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Hi,

1) I am picking up two packages of bees on Wed. End of May seems a bit late, and the early spring blossoms are all gone. I'm planning to put sugar syrup in with them (1 gal. each hive, 1:1 mixed up the day before). If they don't need it, I'm guessing they won't eat it. My goal for these bees is to get them strong enough to get through the winter. Sound good for the day one activity?

2) What's the best way to transport the two packages? My truck is on the fritz, so I'm using my moms van. It has AC, and I was going to put the bees in the back, under a cover to keep the sun off. It will be about a two hour drive, and I don't want them to overheat under the windows. Anything I overlooked?

For the installation, I'm planning to place the queen, then just set the package in the hive instead of shaking them in. Some people seem to advocate this approach saying it's calmer for the bees.

Thanks,
Mike
 

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I would leave em in the car with the ac on for the ride first of all, 1 gal seems a bit much but thats just me, second, I would shake em in. Thats just me and I dont know much, but these are the methods I have employed with success. Good Luck G
 

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"1) I am picking up two packages of bees on Wed. End of May seems a bit late, and the early spring blossoms are all gone. I'm planning to put sugar syrup in with them (1 gal. each hive, 1:1 mixed up the day before). If they don't need it, I'm guessing they won't eat it. My goal for these bees is to get them strong enough to get through the winter. Sound good for the day one activity?"
I would not feed them now. You could feed them 2:1 in the fall if you still thought that you ought to feed them.

"2) What's the best way to transport the two packages? My truck is on the fritz, so I'm using my moms van. It has AC, and I was going to put the bees in the back, under a cover to keep the sun off. It will be about a two hour drive, and I don't want them to overheat under the windows. Anything I overlooked"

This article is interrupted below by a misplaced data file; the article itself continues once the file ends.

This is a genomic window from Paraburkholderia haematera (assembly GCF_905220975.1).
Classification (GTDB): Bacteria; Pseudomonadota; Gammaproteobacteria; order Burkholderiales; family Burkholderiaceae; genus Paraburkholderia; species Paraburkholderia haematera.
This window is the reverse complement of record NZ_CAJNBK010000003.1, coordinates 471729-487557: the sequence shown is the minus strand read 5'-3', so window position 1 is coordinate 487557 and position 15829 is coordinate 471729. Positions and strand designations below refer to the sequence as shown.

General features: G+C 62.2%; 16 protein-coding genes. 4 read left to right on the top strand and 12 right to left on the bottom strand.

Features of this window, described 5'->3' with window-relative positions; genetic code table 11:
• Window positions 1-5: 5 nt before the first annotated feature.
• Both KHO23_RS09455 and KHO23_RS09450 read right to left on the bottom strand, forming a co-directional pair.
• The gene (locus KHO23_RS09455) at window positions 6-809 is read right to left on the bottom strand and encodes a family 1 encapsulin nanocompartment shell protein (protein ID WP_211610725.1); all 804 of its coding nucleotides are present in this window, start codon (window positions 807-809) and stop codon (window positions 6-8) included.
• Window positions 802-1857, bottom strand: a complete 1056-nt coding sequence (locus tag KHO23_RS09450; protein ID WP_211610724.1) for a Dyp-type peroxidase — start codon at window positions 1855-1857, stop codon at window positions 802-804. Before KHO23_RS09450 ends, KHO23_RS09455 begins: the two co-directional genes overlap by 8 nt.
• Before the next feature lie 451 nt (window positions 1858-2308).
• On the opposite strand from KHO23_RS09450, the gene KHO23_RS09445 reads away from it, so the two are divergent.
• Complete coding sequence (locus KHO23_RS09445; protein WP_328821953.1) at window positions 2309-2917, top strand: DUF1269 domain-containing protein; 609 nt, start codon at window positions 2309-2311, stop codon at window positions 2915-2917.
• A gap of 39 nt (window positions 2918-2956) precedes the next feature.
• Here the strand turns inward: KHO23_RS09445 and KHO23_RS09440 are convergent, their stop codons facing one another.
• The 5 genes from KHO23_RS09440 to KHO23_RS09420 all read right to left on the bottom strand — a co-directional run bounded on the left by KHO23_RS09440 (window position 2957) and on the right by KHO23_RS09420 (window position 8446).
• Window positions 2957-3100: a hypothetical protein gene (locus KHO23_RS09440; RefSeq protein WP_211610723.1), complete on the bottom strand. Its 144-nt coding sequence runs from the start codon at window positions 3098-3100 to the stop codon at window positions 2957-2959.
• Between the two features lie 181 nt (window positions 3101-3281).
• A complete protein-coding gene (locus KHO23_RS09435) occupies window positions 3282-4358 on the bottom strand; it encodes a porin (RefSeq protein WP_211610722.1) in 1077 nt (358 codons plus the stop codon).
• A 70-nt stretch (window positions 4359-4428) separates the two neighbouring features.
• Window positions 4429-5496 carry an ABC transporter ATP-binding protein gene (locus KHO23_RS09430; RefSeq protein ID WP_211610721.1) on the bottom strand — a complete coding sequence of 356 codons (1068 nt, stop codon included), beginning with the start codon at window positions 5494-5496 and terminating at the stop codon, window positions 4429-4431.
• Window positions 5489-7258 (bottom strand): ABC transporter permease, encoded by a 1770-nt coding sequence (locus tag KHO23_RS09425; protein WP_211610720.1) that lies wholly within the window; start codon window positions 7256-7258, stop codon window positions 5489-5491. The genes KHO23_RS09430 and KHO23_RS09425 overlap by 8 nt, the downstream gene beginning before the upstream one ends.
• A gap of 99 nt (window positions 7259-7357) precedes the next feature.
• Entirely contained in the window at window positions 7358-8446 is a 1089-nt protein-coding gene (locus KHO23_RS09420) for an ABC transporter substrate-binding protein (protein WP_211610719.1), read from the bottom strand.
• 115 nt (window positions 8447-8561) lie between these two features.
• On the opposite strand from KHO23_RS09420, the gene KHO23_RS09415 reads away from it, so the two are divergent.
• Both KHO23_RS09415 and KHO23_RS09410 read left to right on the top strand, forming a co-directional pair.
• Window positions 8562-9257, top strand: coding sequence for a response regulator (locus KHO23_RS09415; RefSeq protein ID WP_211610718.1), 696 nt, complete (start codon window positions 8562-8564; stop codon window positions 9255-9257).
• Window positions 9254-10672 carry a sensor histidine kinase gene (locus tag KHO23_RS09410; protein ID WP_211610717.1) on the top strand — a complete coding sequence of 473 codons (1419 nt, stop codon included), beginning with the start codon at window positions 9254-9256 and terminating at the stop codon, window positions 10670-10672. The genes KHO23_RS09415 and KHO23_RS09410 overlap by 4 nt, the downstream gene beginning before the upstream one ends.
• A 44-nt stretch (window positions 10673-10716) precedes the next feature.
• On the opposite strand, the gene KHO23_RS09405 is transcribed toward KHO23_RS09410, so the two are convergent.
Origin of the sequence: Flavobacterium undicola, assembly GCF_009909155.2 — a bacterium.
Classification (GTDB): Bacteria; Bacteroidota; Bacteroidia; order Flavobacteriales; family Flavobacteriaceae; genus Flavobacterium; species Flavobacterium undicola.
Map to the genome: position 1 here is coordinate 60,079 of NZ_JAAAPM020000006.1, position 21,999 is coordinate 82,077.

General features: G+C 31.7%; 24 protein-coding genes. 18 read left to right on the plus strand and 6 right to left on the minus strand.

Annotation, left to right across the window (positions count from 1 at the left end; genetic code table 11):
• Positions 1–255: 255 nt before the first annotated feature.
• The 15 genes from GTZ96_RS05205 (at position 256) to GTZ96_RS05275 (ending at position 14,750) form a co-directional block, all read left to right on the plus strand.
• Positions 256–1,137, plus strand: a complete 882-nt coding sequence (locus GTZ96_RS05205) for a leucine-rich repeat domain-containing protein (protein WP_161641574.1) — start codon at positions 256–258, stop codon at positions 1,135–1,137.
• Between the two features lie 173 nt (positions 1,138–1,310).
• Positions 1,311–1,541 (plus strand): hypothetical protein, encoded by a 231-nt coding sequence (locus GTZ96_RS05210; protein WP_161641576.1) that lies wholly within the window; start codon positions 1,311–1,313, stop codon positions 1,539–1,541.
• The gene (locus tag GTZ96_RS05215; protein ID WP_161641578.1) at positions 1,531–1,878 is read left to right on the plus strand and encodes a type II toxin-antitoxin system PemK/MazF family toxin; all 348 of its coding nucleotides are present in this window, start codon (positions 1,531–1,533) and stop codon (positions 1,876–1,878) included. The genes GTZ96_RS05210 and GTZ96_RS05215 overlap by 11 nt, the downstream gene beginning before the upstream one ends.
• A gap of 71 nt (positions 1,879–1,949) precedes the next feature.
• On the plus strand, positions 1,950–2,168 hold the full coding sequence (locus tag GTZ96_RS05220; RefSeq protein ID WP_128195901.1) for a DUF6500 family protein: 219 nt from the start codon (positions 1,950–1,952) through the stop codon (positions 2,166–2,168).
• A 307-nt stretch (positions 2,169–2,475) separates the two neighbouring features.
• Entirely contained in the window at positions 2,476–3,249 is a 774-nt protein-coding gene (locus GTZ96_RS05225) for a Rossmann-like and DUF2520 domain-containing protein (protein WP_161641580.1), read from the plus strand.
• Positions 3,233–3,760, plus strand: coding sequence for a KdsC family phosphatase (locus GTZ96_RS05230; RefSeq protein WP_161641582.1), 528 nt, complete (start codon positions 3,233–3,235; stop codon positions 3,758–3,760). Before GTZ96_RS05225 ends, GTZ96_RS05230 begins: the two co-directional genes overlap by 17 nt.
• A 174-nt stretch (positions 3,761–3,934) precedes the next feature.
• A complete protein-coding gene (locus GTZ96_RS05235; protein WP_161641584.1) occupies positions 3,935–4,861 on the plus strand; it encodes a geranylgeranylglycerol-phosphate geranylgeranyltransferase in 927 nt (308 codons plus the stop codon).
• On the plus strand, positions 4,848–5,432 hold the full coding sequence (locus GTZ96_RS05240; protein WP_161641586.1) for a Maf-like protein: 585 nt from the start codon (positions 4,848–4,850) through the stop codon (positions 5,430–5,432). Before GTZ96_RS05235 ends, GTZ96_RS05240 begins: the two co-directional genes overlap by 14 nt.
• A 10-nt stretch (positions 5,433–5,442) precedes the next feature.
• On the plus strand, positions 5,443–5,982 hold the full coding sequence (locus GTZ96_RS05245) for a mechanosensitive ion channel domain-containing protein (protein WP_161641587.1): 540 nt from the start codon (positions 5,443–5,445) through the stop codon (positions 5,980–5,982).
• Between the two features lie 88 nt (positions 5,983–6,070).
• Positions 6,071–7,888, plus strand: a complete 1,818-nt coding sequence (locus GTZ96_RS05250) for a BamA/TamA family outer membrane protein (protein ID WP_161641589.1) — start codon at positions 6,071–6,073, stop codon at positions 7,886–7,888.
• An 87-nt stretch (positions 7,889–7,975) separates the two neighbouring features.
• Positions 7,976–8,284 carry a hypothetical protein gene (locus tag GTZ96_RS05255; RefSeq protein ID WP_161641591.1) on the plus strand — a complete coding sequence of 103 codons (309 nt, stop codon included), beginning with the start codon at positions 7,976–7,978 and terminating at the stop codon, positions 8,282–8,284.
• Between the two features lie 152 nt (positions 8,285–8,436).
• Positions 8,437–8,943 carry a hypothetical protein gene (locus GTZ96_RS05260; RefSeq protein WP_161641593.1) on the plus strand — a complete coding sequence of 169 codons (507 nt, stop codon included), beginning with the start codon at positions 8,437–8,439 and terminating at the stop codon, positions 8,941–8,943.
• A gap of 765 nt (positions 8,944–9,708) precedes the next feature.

Room temperature or slightly warmer with a little ventilation for transport. A moist sponge in a plastic container when you first hive them.
 

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Consider shaking those packages. If you check through the old posts on hiving packages, you will see the problems only seem to happen when the beekeep has used some other method of installation. Shaking does NOT hurt them.

Personally I too feed packages--at least until they get some frames started. The clock is ticking on a new package and you want the queen laying as quickly as possible while she still has enough workers to keep that new brood warm and tended. After the first hatch, feeding is much less critical.

JMO

Rusty
 

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sounds like a good plan to me. I would give them 1 to 1 syrup, if you are using foundation it will help them draw out comb. I prefer to haul nucs and packages in the back of my suv instead of my truck. once I had a nuc with a small hole that I did not notice, had about 50 bees or so come out and fly around the windows, but they never bothered me at all. After I installed the nuc, they must have found there new home. I left the back open and when I returned to my suv they were all gone.
 

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Do you have any way to get your hands on frames with drawn comb on them? I am a total newbie but the frames a friend gave me had drawn comb. I added the package one week ago. I made my first check 7 days later and the center of the inner frames already had larvae curled up in them. So she started laying right away. 6 of the 8 frames had activity on them including, larvae, nectar, and pollen. I have no idea how long it takes bees to build comb on 8 frames but I feel like a saves quite a bit of time doing it this way.
 
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